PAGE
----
It's really easy to meet other travelers so you're never truly alone. A common way of getting around Guatemala is tourist shuttles, so you're likely to meet other travelers heading to the same destination as you. And there are tons of nice, affordable hostels all over the country.

Lake Atitlan

Be Careful With Food And Water

This might not be the kind of safety you're thinking of when it comes to traveling in Guatemala, but don't overlook food and water safety!

Food in Guatemala is not always prepared with the same hygiene standards as travelers from the U.S. or other developed countries might be accustomed to. Because of this, many travelers get sick in Guatemala. Be careful what you eat (especially when it comes to meat or produce) and always have plenty of medicine like Pepto-Bismol on hand.

Similarly, you need to be careful of the water in Guatemala. You can't drink tap water anywhere in the country. Rather than buying bottled water all the time, I recommend buying a LifeStraw water bottle. This filters tap water and makes it drinkable (I've used mine with zero issues all over the world!)

It's also common to find filtered water stations where you can refill your water bottle in restaurants and hostels in Guatemala.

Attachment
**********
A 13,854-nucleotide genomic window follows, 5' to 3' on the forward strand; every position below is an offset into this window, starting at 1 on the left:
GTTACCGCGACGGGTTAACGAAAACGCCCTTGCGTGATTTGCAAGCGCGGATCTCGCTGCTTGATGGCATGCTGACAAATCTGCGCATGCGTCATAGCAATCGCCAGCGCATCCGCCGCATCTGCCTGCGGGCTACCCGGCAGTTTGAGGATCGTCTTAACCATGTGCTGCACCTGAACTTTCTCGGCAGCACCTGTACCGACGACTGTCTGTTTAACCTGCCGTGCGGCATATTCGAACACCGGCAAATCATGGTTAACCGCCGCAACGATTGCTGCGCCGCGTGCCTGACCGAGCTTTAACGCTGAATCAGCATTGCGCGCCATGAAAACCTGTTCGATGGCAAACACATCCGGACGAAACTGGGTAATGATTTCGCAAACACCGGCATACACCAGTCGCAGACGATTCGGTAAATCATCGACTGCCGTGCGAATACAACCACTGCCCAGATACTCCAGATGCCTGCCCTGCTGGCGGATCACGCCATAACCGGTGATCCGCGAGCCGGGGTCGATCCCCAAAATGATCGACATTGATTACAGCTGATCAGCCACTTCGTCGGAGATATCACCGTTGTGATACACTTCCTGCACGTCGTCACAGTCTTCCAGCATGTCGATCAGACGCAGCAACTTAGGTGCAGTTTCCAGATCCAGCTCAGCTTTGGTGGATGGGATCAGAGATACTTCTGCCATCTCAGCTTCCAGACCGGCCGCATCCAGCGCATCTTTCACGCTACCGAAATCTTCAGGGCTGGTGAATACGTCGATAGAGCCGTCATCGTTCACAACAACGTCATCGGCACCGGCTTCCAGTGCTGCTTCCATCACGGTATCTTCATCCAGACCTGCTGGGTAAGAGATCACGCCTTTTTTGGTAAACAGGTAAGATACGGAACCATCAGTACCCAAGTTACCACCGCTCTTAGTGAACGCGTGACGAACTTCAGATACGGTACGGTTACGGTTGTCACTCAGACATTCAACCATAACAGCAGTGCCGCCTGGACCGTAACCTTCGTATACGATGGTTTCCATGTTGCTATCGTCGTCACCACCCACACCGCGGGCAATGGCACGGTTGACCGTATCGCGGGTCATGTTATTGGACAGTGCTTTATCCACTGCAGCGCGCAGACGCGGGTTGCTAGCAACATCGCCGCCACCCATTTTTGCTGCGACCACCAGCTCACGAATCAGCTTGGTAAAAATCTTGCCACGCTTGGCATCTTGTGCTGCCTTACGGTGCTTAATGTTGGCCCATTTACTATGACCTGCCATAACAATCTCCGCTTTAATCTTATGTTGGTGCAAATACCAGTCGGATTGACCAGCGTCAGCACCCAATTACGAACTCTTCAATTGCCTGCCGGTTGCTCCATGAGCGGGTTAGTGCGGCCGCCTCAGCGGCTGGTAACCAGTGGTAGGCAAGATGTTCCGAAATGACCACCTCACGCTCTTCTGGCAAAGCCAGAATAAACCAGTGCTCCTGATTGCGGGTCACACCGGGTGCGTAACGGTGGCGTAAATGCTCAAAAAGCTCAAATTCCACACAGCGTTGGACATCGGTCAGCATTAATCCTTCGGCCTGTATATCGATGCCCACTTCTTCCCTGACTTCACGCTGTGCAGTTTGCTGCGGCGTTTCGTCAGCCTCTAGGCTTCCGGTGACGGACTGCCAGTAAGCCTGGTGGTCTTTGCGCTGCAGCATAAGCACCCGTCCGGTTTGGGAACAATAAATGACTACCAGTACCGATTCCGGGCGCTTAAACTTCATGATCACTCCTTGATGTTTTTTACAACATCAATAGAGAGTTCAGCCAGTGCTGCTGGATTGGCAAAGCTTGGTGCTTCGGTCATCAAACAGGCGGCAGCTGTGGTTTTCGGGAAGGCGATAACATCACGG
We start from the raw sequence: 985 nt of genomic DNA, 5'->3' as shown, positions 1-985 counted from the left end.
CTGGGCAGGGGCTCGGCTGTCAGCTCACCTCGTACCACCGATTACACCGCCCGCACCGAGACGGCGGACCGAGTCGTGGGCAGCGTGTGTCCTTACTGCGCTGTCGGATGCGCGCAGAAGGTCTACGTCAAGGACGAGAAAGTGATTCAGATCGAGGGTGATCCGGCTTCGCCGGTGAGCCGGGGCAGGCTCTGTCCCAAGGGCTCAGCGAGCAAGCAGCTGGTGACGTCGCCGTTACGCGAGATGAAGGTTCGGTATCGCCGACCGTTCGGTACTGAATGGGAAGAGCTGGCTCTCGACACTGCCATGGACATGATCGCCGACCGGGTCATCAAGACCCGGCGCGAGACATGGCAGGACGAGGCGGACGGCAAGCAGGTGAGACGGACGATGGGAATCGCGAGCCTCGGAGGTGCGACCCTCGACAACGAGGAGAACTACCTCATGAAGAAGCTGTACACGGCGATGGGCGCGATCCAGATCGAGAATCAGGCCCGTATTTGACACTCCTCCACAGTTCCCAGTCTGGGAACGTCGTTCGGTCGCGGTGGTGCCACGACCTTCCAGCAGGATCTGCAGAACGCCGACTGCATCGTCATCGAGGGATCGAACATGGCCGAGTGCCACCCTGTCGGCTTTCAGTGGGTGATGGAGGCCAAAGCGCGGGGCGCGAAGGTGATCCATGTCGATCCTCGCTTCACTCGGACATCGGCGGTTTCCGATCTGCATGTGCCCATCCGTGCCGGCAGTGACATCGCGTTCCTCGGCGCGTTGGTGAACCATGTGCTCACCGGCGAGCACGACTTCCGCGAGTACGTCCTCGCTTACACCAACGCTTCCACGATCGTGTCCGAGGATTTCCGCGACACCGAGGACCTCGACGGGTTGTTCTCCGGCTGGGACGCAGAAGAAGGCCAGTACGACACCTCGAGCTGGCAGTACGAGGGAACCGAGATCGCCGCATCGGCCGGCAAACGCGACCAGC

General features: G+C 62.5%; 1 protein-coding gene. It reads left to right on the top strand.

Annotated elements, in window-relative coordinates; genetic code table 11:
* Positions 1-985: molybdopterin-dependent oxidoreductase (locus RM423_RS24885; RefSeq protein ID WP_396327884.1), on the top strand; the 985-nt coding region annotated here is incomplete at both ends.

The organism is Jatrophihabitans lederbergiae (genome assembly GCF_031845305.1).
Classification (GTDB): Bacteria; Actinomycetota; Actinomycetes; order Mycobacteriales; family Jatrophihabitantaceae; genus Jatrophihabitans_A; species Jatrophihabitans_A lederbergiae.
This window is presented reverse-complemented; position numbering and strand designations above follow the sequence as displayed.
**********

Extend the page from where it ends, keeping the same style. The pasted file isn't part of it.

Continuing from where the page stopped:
Food in Guatemala

Stay Up To Date With Travel Warnings

Before traveling to Guatemala, keep up to date with the latest travel warnings, but also take them with a grain of salt. For example, the current U.S. State Department advisory for Guatemala is “Level 3: Reconsider Travel” and has been for at least several years.

However, there's some good advice on that page (about which areas to avoid entirely, which are well off the main tourist path anyway, and useful information for specific destinations.)

Aerial View Of Semuc Champey, A Series Of Tiered Natural Pools In The Heart Of The Guatemalan Jungle, Guatemala, Central America

Trust Your Instincts

Finally, always trust your instincts. This goes for any destination you travel to solo, not just Guatemala. It's one of the top pieces of advice I give to new solo female travelers.

If a situation feels uncomfortable or wrong for any reason, listen to your intuition and get out of there as soon as possible. Don't worry about being rude, your safety comes first.